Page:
After a somewhat lacklustre summer for major blockbusters in terms of originality, the winter seems to be providing us with what we needed. After the release of films such as Fury, Interstellar and The Imitation Game; Nightcrawler slots neatly into the mix of these outstanding cinematic experiences.
Set in Los Angeles, Louis Bloom (Jake Gyllenhaal) survives by scavenging and petty theft. He quickly stumbles on to a new career and the world of “nightcrawling” – a nocturnal profession where freelance video crews roam the city, striving to be the first to shoot up-close-and-personal footage of crime scenes, vehicle collisions, and other assorted tragedies, which can then be sold to the highest bidding local news station. Armed with a camcorder and police scanner, Lou proves that he has the determination and the perfect temperament necessary to strive at this profession and sniff out the shocking and grisly crimes of LA.
As Lou wrestles his way towards the top of this cut-throat business, he goes to increasingly greater lengths to catch the “money shot” and secure that bigger pay-check. Director Dan Gilroy demonstrates an uncommon assurance within its audience in his directorial debut. As well as this, he creates an audacious neo-noir thriller with constant tonal shifts and outstanding performances from its cast.
Jake Gyllenhaal provides a chilling performance, constantly hiding behind a hollow smile and an articulate demeanor to trick others into believing him. The performance is unbelievably captivating and unnerving; one that would be a crime to not be considered come awards time with Gyllenhaal deserving every bit of praise for his almost psychotic portrayal of the character.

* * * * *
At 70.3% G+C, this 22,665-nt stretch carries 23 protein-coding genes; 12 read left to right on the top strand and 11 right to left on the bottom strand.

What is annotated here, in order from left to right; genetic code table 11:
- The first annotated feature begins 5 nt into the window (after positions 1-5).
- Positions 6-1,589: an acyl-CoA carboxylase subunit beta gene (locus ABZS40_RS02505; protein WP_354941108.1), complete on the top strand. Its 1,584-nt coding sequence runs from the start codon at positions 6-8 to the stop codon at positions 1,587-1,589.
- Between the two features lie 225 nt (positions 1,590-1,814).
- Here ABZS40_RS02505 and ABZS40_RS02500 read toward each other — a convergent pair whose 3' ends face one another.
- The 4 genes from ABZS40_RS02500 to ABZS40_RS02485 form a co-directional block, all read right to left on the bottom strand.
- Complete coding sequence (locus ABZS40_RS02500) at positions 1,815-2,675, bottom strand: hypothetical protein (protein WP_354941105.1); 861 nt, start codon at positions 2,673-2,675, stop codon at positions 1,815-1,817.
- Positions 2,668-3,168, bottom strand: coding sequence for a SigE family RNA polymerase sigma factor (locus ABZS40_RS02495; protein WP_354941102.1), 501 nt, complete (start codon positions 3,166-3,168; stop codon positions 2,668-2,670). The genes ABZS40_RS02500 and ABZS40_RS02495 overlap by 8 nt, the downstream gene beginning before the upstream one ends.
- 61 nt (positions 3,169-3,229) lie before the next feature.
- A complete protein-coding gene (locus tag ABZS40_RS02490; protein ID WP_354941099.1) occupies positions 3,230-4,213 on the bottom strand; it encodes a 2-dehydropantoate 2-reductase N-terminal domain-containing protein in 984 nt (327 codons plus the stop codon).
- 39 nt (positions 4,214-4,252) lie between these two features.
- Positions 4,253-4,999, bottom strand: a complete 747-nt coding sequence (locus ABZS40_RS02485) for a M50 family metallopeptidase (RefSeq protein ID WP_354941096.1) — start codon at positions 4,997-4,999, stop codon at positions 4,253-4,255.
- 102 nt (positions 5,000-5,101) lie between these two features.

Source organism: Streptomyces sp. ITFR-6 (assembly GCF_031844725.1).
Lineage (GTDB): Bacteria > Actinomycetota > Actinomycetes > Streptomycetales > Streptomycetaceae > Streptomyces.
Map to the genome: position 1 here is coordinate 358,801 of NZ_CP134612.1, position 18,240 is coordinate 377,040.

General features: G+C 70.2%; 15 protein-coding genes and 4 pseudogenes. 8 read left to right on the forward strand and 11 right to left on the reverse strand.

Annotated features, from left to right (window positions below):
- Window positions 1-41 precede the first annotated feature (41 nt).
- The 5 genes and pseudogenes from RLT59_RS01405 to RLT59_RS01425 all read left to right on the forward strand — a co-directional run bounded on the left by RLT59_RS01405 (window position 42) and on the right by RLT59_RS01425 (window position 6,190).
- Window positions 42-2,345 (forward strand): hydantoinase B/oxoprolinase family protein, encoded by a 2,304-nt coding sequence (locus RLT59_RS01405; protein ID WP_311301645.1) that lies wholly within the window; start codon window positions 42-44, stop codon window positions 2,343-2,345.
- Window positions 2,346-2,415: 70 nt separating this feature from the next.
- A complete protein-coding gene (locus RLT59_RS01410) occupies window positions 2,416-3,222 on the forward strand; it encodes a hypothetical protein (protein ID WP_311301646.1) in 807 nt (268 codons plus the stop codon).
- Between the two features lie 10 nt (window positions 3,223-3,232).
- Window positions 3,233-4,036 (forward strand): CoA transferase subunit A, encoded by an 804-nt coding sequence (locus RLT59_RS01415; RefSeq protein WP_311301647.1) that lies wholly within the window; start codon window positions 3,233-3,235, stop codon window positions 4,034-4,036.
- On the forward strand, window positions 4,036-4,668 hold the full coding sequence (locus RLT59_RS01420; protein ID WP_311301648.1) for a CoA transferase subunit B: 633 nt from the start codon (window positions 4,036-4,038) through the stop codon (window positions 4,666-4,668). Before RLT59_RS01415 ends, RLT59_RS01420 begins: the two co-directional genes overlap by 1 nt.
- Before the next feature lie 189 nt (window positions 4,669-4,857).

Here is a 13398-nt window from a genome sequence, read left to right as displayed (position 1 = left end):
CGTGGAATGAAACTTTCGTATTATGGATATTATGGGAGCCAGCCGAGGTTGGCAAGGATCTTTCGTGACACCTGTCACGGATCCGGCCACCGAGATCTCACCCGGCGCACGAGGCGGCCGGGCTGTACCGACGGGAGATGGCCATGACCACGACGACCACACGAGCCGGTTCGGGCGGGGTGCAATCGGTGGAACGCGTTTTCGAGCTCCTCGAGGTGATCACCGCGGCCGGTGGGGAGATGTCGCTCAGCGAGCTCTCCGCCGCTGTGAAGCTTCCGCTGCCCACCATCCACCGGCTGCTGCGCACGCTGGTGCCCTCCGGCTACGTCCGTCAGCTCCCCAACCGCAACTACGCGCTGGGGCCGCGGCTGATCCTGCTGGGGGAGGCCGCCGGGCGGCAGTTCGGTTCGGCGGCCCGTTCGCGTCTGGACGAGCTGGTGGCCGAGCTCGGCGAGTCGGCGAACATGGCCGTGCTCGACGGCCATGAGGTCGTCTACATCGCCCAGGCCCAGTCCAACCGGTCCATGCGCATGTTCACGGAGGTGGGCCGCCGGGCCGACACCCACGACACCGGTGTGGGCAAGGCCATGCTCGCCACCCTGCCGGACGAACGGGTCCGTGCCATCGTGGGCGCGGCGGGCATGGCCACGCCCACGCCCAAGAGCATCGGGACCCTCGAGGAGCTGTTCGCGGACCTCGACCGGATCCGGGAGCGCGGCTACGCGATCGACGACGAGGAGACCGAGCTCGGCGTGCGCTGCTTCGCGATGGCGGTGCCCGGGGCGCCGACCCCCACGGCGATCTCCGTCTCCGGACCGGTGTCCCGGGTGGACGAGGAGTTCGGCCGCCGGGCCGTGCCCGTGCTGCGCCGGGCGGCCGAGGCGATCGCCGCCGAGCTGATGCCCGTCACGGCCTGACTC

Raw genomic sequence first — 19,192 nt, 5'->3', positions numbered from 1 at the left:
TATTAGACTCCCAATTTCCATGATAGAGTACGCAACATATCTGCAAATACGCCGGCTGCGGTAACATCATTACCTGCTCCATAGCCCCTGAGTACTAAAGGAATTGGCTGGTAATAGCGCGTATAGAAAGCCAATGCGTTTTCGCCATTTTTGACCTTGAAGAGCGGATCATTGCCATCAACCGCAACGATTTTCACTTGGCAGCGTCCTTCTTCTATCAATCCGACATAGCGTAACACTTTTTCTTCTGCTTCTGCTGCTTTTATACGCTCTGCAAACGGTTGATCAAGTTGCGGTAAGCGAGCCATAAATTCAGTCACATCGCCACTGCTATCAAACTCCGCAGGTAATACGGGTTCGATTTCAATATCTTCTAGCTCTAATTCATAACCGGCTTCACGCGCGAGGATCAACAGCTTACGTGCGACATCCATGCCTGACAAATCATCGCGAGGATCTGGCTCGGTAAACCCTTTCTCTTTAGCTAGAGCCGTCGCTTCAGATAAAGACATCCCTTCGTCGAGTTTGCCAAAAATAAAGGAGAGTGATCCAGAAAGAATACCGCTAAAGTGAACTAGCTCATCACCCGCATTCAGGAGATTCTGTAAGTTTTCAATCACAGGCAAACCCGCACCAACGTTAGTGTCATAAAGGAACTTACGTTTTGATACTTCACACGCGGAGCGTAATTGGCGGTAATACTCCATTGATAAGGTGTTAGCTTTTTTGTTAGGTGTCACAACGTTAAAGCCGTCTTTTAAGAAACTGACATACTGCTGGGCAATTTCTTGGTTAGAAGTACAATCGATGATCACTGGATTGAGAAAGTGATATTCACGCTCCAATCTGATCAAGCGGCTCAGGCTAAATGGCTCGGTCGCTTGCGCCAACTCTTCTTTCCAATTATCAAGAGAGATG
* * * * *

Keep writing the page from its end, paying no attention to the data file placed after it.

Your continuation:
Nightcrawler also acts as an effective insight – although troubling – into social commentary and the sharp critique of contemporary social issues. The film focuses a lot of its attention with the media’s exploitation of assorted tragedies as entertainment and the demand for it in our contemporary society. It is however amplified and then presented as a dark and disturbing tale about a ghoulish protagonist who prospers by abandoning any moral qualms he might have with the corrupt system and the consequent effects. But there is still truth to the film.
Despite the social commentary, the visual aspect of the film is almost breathtaking. With shots of LA at night creating an eerily accurate setting for the narrative unfolding of Lou Bloom, the film takes a nice blend of a true thriller mixed with an element of horror and action to create a neo-noir phenomenon.
Nightcrawler would be worth seeing just for Jake Gyllenhaal, whose performance carries the film to its worthy position as one of the best films of the year. But it’s also a gripping and entertaining dive into a nocturnal world of ruthless opportunism and dark secrets, accompanied with an enthralling supporting cast acting as the voices of reason, an enticing soundtrack and a refreshingly corrosive satire on moral responsibility.